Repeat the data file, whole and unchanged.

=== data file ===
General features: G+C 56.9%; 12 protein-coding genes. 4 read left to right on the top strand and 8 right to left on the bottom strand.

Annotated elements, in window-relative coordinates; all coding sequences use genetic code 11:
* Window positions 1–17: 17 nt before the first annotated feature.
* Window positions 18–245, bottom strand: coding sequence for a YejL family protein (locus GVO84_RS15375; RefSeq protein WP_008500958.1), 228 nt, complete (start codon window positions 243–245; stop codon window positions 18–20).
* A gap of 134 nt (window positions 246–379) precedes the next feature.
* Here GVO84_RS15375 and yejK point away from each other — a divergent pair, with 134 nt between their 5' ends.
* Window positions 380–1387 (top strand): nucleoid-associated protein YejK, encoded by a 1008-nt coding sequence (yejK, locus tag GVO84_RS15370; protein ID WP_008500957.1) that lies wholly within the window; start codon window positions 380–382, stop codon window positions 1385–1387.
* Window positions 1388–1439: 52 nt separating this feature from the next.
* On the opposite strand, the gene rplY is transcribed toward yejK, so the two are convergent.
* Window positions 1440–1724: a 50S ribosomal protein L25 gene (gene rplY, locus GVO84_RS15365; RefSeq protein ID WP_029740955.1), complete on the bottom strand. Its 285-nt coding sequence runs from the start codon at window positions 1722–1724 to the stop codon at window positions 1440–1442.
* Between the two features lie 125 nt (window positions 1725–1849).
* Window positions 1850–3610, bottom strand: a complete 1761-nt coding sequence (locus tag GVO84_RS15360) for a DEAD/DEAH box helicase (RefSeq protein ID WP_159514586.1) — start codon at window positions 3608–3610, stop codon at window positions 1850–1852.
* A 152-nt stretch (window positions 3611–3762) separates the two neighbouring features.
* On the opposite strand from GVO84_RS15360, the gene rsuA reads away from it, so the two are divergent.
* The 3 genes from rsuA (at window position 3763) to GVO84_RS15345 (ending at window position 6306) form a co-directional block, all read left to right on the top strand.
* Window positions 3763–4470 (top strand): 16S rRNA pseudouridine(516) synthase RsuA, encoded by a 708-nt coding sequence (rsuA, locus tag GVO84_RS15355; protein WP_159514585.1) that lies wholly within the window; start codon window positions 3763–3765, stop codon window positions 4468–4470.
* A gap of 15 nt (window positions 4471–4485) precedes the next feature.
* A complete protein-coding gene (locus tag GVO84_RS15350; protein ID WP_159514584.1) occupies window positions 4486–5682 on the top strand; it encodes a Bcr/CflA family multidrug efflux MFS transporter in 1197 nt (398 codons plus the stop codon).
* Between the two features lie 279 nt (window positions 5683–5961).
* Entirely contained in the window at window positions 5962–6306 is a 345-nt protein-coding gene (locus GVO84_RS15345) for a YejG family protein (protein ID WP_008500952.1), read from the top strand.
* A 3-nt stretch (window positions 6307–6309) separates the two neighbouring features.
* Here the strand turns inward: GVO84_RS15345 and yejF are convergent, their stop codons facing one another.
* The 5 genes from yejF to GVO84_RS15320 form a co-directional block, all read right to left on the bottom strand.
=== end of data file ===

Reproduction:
General features: G+C 56.9%; 12 protein-coding genes. 4 read left to right on the top strand and 8 right to left on the bottom strand.

Annotated elements, in window-relative coordinates; all coding sequences use genetic code 11:
* Window positions 1–17: 17 nt before the first annotated feature.
* Window positions 18–245, bottom strand: coding sequence for a YejL family protein (locus GVO84_RS15375; RefSeq protein WP_008500958.1), 228 nt, complete (start codon window positions 243–245; stop codon window positions 18–20).
* A gap of 134 nt (window positions 246–379) precedes the next feature.
* Here GVO84_RS15375 and yejK point away from each other — a divergent pair, with 134 nt between their 5' ends.
* Window positions 380–1387 (top strand): nucleoid-associated protein YejK, encoded by a 1008-nt coding sequence (yejK, locus tag GVO84_RS15370; protein ID WP_008500957.1) that lies wholly within the window; start codon window positions 380–382, stop codon window positions 1385–1387.
* Window positions 1388–1439: 52 nt separating this feature from the next.
* On the opposite strand, the gene rplY is transcribed toward yejK, so the two are convergent.
* Window positions 1440–1724: a 50S ribosomal protein L25 gene (gene rplY, locus GVO84_RS15365; RefSeq protein ID WP_029740955.1), complete on the bottom strand. Its 285-nt coding sequence runs from the start codon at window positions 1722–1724 to the stop codon at window positions 1440–1442.
* Between the two features lie 125 nt (window positions 1725–1849).
* Window positions 1850–3610, bottom strand: a complete 1761-nt coding sequence (locus tag GVO84_RS15360) for a DEAD/DEAH box helicase (RefSeq protein ID WP_159514586.1) — start codon at window positions 3608–3610, stop codon at window positions 1850–1852.
* A 152-nt stretch (window positions 3611–3762) separates the two neighbouring features.
* On the opposite strand from GVO84_RS15360, the gene rsuA reads away from it, so the two are divergent.
* The 3 genes from rsuA (at window position 3763) to GVO84_RS15345 (ending at window position 6306) form a co-directional block, all read left to right on the top strand.
* Window positions 3763–4470 (top strand): 16S rRNA pseudouridine(516) synthase RsuA, encoded by a 708-nt coding sequence (rsuA, locus tag GVO84_RS15355; protein WP_159514585.1) that lies wholly within the window; start codon window positions 3763–3765, stop codon window positions 4468–4470.
* A gap of 15 nt (window positions 4471–4485) precedes the next feature.
* A complete protein-coding gene (locus tag GVO84_RS15350; protein ID WP_159514584.1) occupies window positions 4486–5682 on the top strand; it encodes a Bcr/CflA family multidrug efflux MFS transporter in 1197 nt (398 codons plus the stop codon).
* Between the two features lie 279 nt (window positions 5683–5961).
* Entirely contained in the window at window positions 5962–6306 is a 345-nt protein-coding gene (locus GVO84_RS15345) for a YejG family protein (protein ID WP_008500952.1), read from the top strand.
* A 3-nt stretch (window positions 6307–6309) separates the two neighbouring features.
* Here the strand turns inward: GVO84_RS15345 and yejF are convergent, their stop codons facing one another.
* The 5 genes from yejF to GVO84_RS15320 form a co-directional block, all read right to left on the bottom strand.